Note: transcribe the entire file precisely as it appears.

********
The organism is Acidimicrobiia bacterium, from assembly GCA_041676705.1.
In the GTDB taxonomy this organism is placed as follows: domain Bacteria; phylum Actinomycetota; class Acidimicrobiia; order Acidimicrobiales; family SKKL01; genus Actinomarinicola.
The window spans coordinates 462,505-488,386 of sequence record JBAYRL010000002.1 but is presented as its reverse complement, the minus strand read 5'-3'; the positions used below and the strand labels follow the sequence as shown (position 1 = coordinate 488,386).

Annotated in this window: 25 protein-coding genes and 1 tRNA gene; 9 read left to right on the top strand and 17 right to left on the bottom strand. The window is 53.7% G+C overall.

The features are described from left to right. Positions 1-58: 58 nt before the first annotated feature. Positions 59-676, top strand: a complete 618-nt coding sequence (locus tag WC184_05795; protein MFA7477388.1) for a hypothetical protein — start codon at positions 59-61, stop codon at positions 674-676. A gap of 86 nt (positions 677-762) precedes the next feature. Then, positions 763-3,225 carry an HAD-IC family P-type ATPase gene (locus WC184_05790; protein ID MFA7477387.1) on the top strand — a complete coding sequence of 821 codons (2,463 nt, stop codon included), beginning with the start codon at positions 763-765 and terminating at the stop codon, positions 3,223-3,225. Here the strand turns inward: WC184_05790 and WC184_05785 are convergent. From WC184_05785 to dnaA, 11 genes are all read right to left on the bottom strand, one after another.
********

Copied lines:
The organism is Acidimicrobiia bacterium, from assembly GCA_041676705.1.
In the GTDB taxonomy this organism is placed as follows: domain Bacteria; phylum Actinomycetota; class Acidimicrobiia; order Acidimicrobiales; family SKKL01; genus Actinomarinicola.
The window spans coordinates 462,505-488,386 of sequence record JBAYRL010000002.1 but is presented as its reverse complement, the minus strand read 5'-3'; the positions used below and the strand labels follow the sequence as shown (position 1 = coordinate 488,386).

Annotated in this window: 25 protein-coding genes and 1 tRNA gene; 9 read left to right on the top strand and 17 right to left on the bottom strand. The window is 53.7% G+C overall.

The features are described from left to right. Positions 1-58: 58 nt before the first annotated feature. Positions 59-676, top strand: a complete 618-nt coding sequence (locus tag WC184_05795; protein MFA7477388.1) for a hypothetical protein — start codon at positions 59-61, stop codon at positions 674-676. A gap of 86 nt (positions 677-762) precedes the next feature. Then, positions 763-3,225 carry an HAD-IC family P-type ATPase gene (locus WC184_05790; protein ID MFA7477387.1) on the top strand — a complete coding sequence of 821 codons (2,463 nt, stop codon included), beginning with the start codon at positions 763-765 and terminating at the stop codon, positions 3,223-3,225. Here the strand turns inward: WC184_05790 and WC184_05785 are convergent. From WC184_05785 to dnaA, 11 genes are all read right to left on the bottom strand, one after another.